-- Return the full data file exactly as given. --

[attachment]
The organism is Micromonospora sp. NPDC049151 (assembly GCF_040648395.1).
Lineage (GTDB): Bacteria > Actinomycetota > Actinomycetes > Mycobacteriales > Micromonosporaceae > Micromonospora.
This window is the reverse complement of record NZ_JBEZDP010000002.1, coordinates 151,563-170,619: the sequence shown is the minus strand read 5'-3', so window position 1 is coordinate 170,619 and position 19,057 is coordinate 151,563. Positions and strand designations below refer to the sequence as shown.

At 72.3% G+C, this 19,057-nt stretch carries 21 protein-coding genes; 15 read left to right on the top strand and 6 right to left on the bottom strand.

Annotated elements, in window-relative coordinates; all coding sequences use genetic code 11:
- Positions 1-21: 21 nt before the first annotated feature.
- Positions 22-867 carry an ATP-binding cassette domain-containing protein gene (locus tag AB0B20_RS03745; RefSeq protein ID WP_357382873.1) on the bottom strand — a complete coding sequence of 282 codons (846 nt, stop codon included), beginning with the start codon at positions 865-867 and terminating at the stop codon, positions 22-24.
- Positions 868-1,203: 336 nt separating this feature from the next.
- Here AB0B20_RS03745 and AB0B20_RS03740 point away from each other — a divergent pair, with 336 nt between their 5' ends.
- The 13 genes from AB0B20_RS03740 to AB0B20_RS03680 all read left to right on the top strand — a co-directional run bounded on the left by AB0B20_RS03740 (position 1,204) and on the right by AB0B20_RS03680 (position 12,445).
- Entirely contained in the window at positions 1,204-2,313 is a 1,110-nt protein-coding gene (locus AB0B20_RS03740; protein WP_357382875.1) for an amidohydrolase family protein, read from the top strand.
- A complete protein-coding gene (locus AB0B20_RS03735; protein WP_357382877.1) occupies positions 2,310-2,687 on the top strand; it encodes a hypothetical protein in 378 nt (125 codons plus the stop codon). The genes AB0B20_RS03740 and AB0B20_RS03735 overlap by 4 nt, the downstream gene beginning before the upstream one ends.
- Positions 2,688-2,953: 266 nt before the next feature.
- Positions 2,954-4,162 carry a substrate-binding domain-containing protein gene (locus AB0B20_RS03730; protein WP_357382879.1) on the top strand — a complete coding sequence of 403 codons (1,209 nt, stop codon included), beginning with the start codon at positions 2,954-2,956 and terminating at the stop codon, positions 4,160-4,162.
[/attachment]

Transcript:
The organism is Micromonospora sp. NPDC049151 (assembly GCF_040648395.1).
Lineage (GTDB): Bacteria > Actinomycetota > Actinomycetes > Mycobacteriales > Micromonosporaceae > Micromonospora.
This window is the reverse complement of record NZ_JBEZDP010000002.1, coordinates 151,563-170,619: the sequence shown is the minus strand read 5'-3', so window position 1 is coordinate 170,619 and position 19,057 is coordinate 151,563. Positions and strand designations below refer to the sequence as shown.

At 72.3% G+C, this 19,057-nt stretch carries 21 protein-coding genes; 15 read left to right on the top strand and 6 right to left on the bottom strand.

Annotated elements, in window-relative coordinates; all coding sequences use genetic code 11:
- Positions 1-21: 21 nt before the first annotated feature.
- Positions 22-867 carry an ATP-binding cassette domain-containing protein gene (locus tag AB0B20_RS03745; RefSeq protein ID WP_357382873.1) on the bottom strand — a complete coding sequence of 282 codons (846 nt, stop codon included), beginning with the start codon at positions 865-867 and terminating at the stop codon, positions 22-24.
- Positions 868-1,203: 336 nt separating this feature from the next.
- Here AB0B20_RS03745 and AB0B20_RS03740 point away from each other — a divergent pair, with 336 nt between their 5' ends.
- The 13 genes from AB0B20_RS03740 to AB0B20_RS03680 all read left to right on the top strand — a co-directional run bounded on the left by AB0B20_RS03740 (position 1,204) and on the right by AB0B20_RS03680 (position 12,445).
- Entirely contained in the window at positions 1,204-2,313 is a 1,110-nt protein-coding gene (locus AB0B20_RS03740; protein WP_357382875.1) for an amidohydrolase family protein, read from the top strand.
- A complete protein-coding gene (locus AB0B20_RS03735; protein WP_357382877.1) occupies positions 2,310-2,687 on the top strand; it encodes a hypothetical protein in 378 nt (125 codons plus the stop codon). The genes AB0B20_RS03740 and AB0B20_RS03735 overlap by 4 nt, the downstream gene beginning before the upstream one ends.
- Positions 2,688-2,953: 266 nt before the next feature.
- Positions 2,954-4,162 carry a substrate-binding domain-containing protein gene (locus AB0B20_RS03730; protein WP_357382879.1) on the top strand — a complete coding sequence of 403 codons (1,209 nt, stop codon included), beginning with the start codon at positions 2,954-2,956 and terminating at the stop codon, positions 4,160-4,162.